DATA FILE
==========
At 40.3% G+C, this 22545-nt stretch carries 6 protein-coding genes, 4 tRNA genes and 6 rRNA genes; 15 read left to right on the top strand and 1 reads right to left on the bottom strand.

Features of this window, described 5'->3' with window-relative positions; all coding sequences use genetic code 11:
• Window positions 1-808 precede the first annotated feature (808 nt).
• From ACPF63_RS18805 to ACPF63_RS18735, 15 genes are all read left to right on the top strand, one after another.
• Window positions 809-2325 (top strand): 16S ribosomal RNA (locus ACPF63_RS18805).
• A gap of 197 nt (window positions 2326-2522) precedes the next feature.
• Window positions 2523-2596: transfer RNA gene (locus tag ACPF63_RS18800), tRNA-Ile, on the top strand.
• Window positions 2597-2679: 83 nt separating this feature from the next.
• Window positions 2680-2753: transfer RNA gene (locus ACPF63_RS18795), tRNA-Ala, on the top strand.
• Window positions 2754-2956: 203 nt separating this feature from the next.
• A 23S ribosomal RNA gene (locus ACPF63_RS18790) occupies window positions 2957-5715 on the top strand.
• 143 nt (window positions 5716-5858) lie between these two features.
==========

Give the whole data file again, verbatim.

At 40.3% G+C, this 22545-nt stretch carries 6 protein-coding genes, 4 tRNA genes and 6 rRNA genes; 15 read left to right on the top strand and 1 reads right to left on the bottom strand.

Features of this window, described 5'->3' with window-relative positions; all coding sequences use genetic code 11:
• Window positions 1-808 precede the first annotated feature (808 nt).
• From ACPF63_RS18805 to ACPF63_RS18735, 15 genes are all read left to right on the top strand, one after another.
• Window positions 809-2325 (top strand): 16S ribosomal RNA (locus ACPF63_RS18805).
• A gap of 197 nt (window positions 2326-2522) precedes the next feature.
• Window positions 2523-2596: transfer RNA gene (locus tag ACPF63_RS18800), tRNA-Ile, on the top strand.
• Window positions 2597-2679: 83 nt separating this feature from the next.
• Window positions 2680-2753: transfer RNA gene (locus ACPF63_RS18795), tRNA-Ala, on the top strand.
• Window positions 2754-2956: 203 nt separating this feature from the next.
• A 23S ribosomal RNA gene (locus ACPF63_RS18790) occupies window positions 2957-5715 on the top strand.
• 143 nt (window positions 5716-5858) lie between these two features.